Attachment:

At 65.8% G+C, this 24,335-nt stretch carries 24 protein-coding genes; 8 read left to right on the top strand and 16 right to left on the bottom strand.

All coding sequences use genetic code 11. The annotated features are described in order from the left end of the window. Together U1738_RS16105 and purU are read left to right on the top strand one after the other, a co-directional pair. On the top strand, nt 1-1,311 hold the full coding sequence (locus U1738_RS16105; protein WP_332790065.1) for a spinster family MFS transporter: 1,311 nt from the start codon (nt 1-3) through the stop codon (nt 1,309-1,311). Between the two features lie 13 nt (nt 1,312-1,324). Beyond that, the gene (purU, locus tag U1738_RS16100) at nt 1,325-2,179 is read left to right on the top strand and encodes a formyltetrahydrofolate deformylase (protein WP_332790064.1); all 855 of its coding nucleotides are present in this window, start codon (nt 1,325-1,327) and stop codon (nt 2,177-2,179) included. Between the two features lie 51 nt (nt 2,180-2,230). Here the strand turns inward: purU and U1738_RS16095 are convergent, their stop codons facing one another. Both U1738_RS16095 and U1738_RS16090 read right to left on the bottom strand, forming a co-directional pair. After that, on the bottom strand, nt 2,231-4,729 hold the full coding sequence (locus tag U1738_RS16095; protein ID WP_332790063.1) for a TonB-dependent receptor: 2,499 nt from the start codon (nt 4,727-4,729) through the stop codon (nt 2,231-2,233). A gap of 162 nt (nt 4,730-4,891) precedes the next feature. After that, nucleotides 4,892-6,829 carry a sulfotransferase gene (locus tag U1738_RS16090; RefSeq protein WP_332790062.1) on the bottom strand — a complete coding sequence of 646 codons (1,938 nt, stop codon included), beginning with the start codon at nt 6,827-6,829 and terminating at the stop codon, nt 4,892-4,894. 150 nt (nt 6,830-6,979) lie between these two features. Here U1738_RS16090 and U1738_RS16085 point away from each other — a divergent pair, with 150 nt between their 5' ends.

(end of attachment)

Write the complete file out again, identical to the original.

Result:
At 65.8% G+C, this 24,335-nt stretch carries 24 protein-coding genes; 8 read left to right on the top strand and 16 right to left on the bottom strand.

All coding sequences use genetic code 11. The annotated features are described in order from the left end of the window. Together U1738_RS16105 and purU are read left to right on the top strand one after the other, a co-directional pair. On the top strand, nt 1-1,311 hold the full coding sequence (locus U1738_RS16105; protein WP_332790065.1) for a spinster family MFS transporter: 1,311 nt from the start codon (nt 1-3) through the stop codon (nt 1,309-1,311). Between the two features lie 13 nt (nt 1,312-1,324). Beyond that, the gene (purU, locus tag U1738_RS16100) at nt 1,325-2,179 is read left to right on the top strand and encodes a formyltetrahydrofolate deformylase (protein WP_332790064.1); all 855 of its coding nucleotides are present in this window, start codon (nt 1,325-1,327) and stop codon (nt 2,177-2,179) included. Between the two features lie 51 nt (nt 2,180-2,230). Here the strand turns inward: purU and U1738_RS16095 are convergent, their stop codons facing one another. Both U1738_RS16095 and U1738_RS16090 read right to left on the bottom strand, forming a co-directional pair. After that, on the bottom strand, nt 2,231-4,729 hold the full coding sequence (locus tag U1738_RS16095; protein ID WP_332790063.1) for a TonB-dependent receptor: 2,499 nt from the start codon (nt 4,727-4,729) through the stop codon (nt 2,231-2,233). A gap of 162 nt (nt 4,730-4,891) precedes the next feature. After that, nucleotides 4,892-6,829 carry a sulfotransferase gene (locus tag U1738_RS16090; RefSeq protein WP_332790062.1) on the bottom strand — a complete coding sequence of 646 codons (1,938 nt, stop codon included), beginning with the start codon at nt 6,827-6,829 and terminating at the stop codon, nt 4,892-4,894. 150 nt (nt 6,830-6,979) lie between these two features. Here U1738_RS16090 and U1738_RS16085 point away from each other — a divergent pair, with 150 nt between their 5' ends.